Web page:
Invisible man paper

Topics: Invisible Man, Racism, Race and Ethnicity Pages: 2 (824 words) Published: March 23, 2014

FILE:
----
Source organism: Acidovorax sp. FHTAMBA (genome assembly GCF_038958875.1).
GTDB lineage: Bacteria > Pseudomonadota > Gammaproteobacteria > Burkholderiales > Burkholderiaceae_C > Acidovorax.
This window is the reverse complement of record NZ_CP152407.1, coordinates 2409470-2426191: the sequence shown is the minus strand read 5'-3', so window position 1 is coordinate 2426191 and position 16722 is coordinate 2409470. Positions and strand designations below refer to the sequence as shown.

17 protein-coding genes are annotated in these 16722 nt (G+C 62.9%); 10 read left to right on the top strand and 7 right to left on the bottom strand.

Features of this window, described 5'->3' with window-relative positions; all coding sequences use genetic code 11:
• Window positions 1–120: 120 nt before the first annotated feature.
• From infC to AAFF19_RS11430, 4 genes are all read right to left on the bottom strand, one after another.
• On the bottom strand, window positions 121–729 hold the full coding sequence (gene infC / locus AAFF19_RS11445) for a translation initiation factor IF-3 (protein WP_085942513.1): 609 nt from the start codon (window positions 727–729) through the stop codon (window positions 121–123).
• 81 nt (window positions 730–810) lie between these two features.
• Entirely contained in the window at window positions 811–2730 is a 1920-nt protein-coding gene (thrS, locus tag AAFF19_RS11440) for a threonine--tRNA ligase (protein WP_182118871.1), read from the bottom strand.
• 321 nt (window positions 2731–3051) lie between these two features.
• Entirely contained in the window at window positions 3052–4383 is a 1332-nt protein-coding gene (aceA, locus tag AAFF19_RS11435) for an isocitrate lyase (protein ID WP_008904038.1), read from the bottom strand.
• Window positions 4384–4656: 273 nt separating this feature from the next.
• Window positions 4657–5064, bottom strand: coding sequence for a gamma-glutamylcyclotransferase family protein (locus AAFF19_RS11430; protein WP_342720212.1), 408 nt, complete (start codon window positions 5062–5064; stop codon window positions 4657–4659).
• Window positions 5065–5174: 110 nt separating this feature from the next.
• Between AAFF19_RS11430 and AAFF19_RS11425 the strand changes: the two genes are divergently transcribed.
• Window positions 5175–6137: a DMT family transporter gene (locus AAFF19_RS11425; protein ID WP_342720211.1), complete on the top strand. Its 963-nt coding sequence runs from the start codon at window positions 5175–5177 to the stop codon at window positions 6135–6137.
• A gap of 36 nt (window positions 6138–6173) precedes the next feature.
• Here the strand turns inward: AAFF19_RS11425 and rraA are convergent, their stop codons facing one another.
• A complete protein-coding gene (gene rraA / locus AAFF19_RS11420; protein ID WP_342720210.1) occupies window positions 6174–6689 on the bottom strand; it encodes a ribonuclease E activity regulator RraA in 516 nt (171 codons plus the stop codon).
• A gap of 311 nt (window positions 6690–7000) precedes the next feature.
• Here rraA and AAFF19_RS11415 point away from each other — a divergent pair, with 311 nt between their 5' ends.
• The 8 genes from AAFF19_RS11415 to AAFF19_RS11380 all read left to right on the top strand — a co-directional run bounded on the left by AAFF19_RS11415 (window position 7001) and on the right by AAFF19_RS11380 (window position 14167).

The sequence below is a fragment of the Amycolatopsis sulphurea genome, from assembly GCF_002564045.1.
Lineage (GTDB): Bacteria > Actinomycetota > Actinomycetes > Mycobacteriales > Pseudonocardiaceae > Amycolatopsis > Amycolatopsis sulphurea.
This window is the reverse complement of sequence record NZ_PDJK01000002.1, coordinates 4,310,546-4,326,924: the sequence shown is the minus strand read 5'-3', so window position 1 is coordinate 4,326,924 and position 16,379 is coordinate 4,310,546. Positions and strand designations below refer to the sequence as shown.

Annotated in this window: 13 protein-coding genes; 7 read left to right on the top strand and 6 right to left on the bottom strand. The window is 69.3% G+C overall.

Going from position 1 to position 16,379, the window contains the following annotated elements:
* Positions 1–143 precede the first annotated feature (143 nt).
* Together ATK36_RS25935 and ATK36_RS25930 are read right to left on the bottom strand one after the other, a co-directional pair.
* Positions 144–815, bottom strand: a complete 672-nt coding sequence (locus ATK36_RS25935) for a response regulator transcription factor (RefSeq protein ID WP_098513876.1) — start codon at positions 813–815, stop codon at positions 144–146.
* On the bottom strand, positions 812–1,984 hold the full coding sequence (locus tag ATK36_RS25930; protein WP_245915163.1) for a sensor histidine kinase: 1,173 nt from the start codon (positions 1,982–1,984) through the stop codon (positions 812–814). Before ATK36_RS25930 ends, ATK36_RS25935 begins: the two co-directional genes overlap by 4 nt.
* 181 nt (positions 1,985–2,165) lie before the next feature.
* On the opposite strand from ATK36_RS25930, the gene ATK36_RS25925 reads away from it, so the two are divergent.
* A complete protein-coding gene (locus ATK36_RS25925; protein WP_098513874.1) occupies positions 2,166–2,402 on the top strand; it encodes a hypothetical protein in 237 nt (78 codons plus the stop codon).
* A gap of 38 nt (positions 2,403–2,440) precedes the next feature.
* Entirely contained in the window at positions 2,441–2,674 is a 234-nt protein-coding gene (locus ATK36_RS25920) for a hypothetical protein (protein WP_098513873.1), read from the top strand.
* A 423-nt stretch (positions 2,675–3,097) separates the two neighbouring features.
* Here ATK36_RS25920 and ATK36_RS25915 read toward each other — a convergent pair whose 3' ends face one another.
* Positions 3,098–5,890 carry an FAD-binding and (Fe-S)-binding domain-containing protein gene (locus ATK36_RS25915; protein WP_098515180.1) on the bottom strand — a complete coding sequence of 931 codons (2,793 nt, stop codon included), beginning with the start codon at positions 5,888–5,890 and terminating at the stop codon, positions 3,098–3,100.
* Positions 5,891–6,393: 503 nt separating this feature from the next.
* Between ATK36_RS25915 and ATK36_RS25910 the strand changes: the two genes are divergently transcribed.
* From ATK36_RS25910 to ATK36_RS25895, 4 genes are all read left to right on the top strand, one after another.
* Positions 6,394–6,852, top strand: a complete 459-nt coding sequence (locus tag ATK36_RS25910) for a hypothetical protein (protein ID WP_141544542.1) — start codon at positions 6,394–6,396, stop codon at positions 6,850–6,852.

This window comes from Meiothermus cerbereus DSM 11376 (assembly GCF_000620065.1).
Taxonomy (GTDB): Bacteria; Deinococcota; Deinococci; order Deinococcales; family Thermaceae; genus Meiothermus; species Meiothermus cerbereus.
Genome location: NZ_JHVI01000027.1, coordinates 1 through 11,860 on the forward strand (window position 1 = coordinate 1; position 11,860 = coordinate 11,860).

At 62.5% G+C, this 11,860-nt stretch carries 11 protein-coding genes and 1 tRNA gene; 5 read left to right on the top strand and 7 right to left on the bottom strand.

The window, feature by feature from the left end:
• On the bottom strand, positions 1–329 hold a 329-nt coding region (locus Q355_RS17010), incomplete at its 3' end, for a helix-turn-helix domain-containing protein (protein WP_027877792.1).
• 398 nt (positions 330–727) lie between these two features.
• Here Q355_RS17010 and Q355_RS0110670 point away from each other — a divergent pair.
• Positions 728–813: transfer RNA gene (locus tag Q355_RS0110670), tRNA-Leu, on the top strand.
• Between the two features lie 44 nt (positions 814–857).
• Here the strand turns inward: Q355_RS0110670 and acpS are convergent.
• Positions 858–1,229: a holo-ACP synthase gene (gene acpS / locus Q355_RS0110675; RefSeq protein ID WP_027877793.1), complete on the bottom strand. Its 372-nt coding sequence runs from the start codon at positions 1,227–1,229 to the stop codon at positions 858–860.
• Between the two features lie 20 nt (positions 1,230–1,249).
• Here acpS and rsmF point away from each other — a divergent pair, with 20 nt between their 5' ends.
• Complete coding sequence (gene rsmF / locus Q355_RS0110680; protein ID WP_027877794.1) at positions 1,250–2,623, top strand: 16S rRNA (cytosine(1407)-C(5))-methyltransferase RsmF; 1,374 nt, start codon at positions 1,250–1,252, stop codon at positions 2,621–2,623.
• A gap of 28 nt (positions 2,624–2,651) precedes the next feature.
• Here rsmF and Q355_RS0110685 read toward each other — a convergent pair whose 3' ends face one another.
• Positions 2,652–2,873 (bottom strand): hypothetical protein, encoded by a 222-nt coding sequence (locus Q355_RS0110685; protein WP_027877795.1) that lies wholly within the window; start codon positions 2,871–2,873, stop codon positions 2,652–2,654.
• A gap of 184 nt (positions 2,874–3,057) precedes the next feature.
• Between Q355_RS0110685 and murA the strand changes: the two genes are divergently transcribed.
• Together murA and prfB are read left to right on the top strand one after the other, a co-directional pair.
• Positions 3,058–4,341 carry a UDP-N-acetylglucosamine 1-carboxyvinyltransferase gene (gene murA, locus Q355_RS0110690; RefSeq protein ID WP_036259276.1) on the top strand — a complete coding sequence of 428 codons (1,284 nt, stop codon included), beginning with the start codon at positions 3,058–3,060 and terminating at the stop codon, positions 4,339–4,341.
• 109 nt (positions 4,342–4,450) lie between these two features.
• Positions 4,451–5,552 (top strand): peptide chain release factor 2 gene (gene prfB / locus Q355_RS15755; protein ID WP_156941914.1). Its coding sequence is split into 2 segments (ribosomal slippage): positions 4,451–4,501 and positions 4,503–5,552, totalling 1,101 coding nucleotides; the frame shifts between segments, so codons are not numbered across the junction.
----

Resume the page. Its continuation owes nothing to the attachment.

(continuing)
“If you make yourself more than just a man, if you devote yourself to an ideal, you become something else entirely,” said Batman. Bruce Wayne’s identity is strangled because society is so corrupt he feels the need to do something, like the invisible man. Society’s idea of Bruce Wayne is that he is an irresponsible heir to a successful empire. This is why he created the Batman, because society wouldn’t see Bruce Wayne as a hero. This is similar to the Invisible man, because he feels he must do something because society is corrupt. He tries to be many things; one of them acting as Rinehart, who is all things to all people. The Narrator played prescribed roles that limited his intricacy as an individual and forces him to play an inauthentic part. Ralph Ellison asks readers to think about the degree which society strangles an individual identity. He goes on to portray an identity strangled by society through the Invisible man’s job at Liberty Paints, his position in the Brotherhood, and his Rinehart encounters. First, the narrator goes to Liberty Paints, which is a company that achieves financial wealth by selling their most popular paint Optic White. The paint, Optic White, is made by suppressing blackness in the service of a brighter white. When the Narrator walks into Liberty Paints he’s welcomed with a sign saying “Keep America Pure With Liberty Paints” (Ellison 196). He then finds himself involved in a process in which mixing bright paints depend heavily on the black in the mixing process (Ellison 200). Lucius Brockway, the Narrator’s boss, also says “They got all this machinery, buy that ain’t everything, we the machines inside the machine.” (Ellison 217). This represents the racial makeup of the workforce. It explains that society couldn’t get anything done without their slaves. They are doing all the hard work while the whites are taking the credit for our “Great Nation”. The Liberty Paints plant serves as an extended metaphor for racial inequality in...
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